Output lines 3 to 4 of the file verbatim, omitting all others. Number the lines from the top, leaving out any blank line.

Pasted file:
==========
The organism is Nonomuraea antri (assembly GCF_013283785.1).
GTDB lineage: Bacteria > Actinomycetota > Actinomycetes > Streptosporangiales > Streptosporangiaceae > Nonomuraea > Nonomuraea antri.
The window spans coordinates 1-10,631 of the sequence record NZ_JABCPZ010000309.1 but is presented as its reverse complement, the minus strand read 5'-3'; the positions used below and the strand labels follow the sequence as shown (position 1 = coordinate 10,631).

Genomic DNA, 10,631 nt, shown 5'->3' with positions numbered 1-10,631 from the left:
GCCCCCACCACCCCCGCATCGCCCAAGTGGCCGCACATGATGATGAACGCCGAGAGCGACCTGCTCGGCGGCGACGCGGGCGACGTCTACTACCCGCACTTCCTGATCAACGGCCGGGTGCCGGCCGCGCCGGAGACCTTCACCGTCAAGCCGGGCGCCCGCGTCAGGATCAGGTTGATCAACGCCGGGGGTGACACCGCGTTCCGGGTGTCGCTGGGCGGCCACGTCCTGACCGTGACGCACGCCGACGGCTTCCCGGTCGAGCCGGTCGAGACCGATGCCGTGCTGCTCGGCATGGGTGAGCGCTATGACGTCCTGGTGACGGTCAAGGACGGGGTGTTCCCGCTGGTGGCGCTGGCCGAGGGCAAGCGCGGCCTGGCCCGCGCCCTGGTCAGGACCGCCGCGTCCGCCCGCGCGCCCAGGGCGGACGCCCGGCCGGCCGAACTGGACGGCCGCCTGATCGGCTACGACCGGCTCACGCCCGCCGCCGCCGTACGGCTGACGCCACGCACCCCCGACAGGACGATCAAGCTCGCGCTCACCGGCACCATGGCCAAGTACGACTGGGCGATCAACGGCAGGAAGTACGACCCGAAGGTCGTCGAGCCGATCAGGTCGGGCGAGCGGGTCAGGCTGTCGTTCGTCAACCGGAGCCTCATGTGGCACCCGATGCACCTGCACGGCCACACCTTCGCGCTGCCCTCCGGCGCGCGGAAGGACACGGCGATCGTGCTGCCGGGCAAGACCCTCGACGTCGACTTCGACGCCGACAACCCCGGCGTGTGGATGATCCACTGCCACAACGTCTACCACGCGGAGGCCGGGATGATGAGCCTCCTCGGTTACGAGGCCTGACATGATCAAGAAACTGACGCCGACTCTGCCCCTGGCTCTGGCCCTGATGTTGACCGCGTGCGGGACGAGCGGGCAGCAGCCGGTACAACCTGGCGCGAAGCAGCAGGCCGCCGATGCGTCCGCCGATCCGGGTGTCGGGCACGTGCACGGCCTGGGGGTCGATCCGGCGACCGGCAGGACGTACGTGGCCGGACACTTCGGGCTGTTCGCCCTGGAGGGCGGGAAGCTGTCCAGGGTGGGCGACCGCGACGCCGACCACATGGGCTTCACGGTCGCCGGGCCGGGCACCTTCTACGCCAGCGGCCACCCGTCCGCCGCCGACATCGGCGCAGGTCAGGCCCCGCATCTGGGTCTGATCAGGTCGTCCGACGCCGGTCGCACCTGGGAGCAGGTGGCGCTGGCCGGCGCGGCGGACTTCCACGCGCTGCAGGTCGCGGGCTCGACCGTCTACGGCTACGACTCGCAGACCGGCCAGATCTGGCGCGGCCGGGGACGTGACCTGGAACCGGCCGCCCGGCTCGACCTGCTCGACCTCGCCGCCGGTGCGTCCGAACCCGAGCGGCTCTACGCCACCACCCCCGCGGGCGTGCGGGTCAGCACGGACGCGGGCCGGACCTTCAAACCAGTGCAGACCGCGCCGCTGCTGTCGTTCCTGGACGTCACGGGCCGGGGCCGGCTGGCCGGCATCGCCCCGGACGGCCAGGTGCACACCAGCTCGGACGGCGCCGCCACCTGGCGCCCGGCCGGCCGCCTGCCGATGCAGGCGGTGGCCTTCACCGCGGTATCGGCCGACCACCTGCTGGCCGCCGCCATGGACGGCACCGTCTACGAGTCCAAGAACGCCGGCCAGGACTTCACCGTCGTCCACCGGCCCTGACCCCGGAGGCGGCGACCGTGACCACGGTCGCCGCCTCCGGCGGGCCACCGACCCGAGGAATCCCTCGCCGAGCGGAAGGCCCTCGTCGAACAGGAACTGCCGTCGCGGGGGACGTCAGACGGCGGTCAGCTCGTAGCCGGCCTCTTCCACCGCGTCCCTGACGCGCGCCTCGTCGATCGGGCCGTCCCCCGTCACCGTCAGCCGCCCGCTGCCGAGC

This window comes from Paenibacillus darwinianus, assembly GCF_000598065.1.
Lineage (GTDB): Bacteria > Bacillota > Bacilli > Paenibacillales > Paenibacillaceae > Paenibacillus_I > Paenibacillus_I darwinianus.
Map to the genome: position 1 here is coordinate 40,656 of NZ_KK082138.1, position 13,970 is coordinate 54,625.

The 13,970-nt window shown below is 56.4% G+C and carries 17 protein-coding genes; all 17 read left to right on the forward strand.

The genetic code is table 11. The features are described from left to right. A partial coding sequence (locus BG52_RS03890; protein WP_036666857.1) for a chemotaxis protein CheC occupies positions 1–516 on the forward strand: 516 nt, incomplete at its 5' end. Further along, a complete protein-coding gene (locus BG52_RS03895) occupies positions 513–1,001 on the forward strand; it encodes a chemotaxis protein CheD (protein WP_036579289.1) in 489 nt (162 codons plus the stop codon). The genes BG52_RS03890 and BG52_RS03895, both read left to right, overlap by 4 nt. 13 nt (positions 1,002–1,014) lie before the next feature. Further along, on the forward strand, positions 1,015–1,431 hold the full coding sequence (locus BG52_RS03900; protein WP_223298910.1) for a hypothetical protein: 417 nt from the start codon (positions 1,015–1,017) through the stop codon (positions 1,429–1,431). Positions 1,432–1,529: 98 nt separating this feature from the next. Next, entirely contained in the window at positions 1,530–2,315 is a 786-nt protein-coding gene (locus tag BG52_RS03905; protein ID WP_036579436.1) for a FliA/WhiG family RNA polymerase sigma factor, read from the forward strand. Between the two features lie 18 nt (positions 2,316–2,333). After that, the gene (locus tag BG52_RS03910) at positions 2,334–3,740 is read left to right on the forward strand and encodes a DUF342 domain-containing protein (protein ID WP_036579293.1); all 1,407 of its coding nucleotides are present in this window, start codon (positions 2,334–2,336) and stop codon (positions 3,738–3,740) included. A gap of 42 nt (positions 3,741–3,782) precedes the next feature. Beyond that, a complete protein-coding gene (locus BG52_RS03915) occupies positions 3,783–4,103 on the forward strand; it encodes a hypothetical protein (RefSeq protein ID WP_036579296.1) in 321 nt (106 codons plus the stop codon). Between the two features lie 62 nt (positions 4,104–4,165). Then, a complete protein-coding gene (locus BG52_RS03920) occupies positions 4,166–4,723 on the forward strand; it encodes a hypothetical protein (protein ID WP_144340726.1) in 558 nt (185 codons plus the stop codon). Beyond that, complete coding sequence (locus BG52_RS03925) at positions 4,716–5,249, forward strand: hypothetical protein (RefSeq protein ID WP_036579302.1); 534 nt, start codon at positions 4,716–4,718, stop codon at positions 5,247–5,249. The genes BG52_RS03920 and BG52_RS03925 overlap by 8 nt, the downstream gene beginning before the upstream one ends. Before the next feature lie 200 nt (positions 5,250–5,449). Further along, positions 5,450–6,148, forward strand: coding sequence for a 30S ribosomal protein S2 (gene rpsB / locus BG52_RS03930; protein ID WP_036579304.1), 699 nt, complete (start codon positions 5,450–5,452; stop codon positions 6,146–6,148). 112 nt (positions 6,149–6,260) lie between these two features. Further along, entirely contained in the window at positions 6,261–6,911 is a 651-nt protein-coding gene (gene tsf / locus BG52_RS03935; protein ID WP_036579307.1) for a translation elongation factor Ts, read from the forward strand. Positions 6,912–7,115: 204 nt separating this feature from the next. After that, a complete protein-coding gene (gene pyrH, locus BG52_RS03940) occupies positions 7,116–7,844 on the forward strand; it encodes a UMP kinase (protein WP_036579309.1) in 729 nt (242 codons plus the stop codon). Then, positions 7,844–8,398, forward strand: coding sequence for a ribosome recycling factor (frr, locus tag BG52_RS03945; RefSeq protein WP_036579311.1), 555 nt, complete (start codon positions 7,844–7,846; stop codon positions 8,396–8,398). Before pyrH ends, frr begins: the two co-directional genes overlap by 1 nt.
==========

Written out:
The window spans coordinates 1-10,631 of the sequence record NZ_JABCPZ010000309.1 but is presented as its reverse complement, the minus strand read 5'-3'; the positions used below and the strand labels follow the sequence as shown (position 1 = coordinate 10,631).

Genomic DNA, 10,631 nt, shown 5'->3' with positions numbered 1-10,631 from the left: